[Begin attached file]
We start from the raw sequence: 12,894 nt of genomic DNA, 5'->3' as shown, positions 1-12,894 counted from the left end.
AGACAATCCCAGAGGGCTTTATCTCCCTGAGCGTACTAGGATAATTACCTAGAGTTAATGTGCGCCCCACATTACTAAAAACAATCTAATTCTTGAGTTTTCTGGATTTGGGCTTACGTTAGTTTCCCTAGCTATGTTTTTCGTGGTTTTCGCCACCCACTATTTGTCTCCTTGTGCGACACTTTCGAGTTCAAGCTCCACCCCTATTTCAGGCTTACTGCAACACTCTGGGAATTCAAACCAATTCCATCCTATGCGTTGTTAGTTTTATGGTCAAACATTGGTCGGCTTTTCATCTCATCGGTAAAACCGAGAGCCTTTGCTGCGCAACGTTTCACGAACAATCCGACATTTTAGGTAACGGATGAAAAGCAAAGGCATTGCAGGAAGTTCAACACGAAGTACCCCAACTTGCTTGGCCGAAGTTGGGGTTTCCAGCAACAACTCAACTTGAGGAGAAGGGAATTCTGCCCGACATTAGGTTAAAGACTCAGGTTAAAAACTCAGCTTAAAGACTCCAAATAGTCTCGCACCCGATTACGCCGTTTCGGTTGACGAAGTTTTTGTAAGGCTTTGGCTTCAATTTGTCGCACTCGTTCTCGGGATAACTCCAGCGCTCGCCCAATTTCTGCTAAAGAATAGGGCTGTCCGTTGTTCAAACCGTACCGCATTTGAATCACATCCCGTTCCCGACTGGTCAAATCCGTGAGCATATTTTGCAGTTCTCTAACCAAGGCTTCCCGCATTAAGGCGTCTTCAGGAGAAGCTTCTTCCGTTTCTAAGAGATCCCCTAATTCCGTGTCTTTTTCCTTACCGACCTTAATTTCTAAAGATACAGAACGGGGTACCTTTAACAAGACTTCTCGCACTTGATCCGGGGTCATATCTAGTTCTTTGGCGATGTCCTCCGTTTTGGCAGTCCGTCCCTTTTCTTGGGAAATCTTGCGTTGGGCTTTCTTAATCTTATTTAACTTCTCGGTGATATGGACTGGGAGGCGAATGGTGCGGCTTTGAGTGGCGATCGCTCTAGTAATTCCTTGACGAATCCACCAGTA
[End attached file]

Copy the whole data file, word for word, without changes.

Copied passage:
We start from the raw sequence: 12,894 nt of genomic DNA, 5'->3' as shown, positions 1-12,894 counted from the left end.
AGACAATCCCAGAGGGCTTTATCTCCCTGAGCGTACTAGGATAATTACCTAGAGTTAATGTGCGCCCCACATTACTAAAAACAATCTAATTCTTGAGTTTTCTGGATTTGGGCTTACGTTAGTTTCCCTAGCTATGTTTTTCGTGGTTTTCGCCACCCACTATTTGTCTCCTTGTGCGACACTTTCGAGTTCAAGCTCCACCCCTATTTCAGGCTTACTGCAACACTCTGGGAATTCAAACCAATTCCATCCTATGCGTTGTTAGTTTTATGGTCAAACATTGGTCGGCTTTTCATCTCATCGGTAAAACCGAGAGCCTTTGCTGCGCAACGTTTCACGAACAATCCGACATTTTAGGTAACGGATGAAAAGCAAAGGCATTGCAGGAAGTTCAACACGAAGTACCCCAACTTGCTTGGCCGAAGTTGGGGTTTCCAGCAACAACTCAACTTGAGGAGAAGGGAATTCTGCCCGACATTAGGTTAAAGACTCAGGTTAAAAACTCAGCTTAAAGACTCCAAATAGTCTCGCACCCGATTACGCCGTTTCGGTTGACGAAGTTTTTGTAAGGCTTTGGCTTCAATTTGTCGCACTCGTTCTCGGGATAACTCCAGCGCTCGCCCAATTTCTGCTAAAGAATAGGGCTGTCCGTTGTTCAAACCGTACCGCATTTGAATCACATCCCGTTCCCGACTGGTCAAATCCGTGAGCATATTTTGCAGTTCTCTAACCAAGGCTTCCCGCATTAAGGCGTCTTCAGGAGAAGCTTCTTCCGTTTCTAAGAGATCCCCTAATTCCGTGTCTTTTTCCTTACCGACCTTAATTTCTAAAGATACAGAACGGGGTACCTTTAACAAGACTTCTCGCACTTGATCCGGGGTCATATCTAGTTCTTTGGCGATGTCCTCCGTTTTGGCAGTCCGTCCCTTTTCTTGGGAAATCTTGCGTTGGGCTTTCTTAATCTTATTTAACTTCTCGGTGATATGGACTGGGAGGCGAATGGTGCGGCTTTGAGTGGCGATCGCTCTAGTAATTCCTTGACGAATCCACCAGTA